Safe and healthy lunches for children

Follow simple food safety steps to ensure that your child is healthy and ready to learn at school.

As parents, we do our very best to make sure our children eat healthy foods to help them grow and thrive. This includes the daily chore of packing lunches to take to school. But in the hustle and bustle of getting your children to school on time, some simple food safety steps may be missed which could cause the lunch to become unsafe by the time they eat it. Recent research published in the Journal of Pediatrics indicates that 90% of the food in preschooler lunches wasn’t kept at safe temperatures which could make the food unsafe to eat by the children.

The US Department of Agriculture reminds parents of several important practices for keeping packed lunches safe for both our children and ourselves. It is very important to keep food temperatures out of the danger zone, which is between 40° F and 140° F. Harmful bacteria rapidly multiply within these temperatures which can cause food borne illness. An important first step to regulate the food temperature is to start with an insulated lunch box. A brown paper sack provides little insulation and allows the temperature of the lunch to rise quickly. In addition to the insulated lunch box, include an ice pack to keep foods that need refrigeration like meats, poultry, and dairy products, cut fruits and vegetables colder longer.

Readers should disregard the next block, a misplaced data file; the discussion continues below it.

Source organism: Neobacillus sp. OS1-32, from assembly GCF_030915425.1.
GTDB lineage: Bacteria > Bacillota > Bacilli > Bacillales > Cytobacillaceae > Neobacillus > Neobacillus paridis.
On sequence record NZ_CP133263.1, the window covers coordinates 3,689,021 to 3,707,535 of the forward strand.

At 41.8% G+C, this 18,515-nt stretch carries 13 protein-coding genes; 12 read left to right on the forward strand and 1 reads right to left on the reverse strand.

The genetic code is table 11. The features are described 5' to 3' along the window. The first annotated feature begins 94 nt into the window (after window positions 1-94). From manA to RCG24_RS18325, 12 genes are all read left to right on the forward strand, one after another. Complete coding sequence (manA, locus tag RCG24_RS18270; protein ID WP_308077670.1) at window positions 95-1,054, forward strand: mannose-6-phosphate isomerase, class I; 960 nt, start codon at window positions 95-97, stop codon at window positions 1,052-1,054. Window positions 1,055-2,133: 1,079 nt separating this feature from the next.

Another simple step is to start with clean hands. Prior to preparing lunches, wash your hands using soap and warm water for 20 seconds. Also, make sure the food preparation surfaces are clean and sanitized as well. Remind your children to wash their hands prior to eating their delicious lunch!

To keep hot foods hot, use an insulated thermos to store soups and stews. To keep the food hot longer, place boiling water in the thermos for a few minutes. Empty and then pour in your hot food.

Some food doesn’t require refrigeration to be kept safe. Lunch items that don’t need an ice pack include whole fruits and vegetables, crackers, breads, dried fruit, nut butters, seeds, and unopened juice boxes. Including these items in your child’s lunch minimizes the food safety risk. Be sure to wash all whole fruits and vegetables prior to packing them in your child’s lunch.

After school, throw out all perishable food items that are remaining in the lunch box. These foods are no longer safe to eat as they have been unrefrigerated too long and may contain foodborne illness causing bacteria.

Following these simple food safety steps will not only help your child be ready to learn each day at school, but they will also be healthy! To learn more about food safety, visit tips from the USDA.

Did you find this article useful?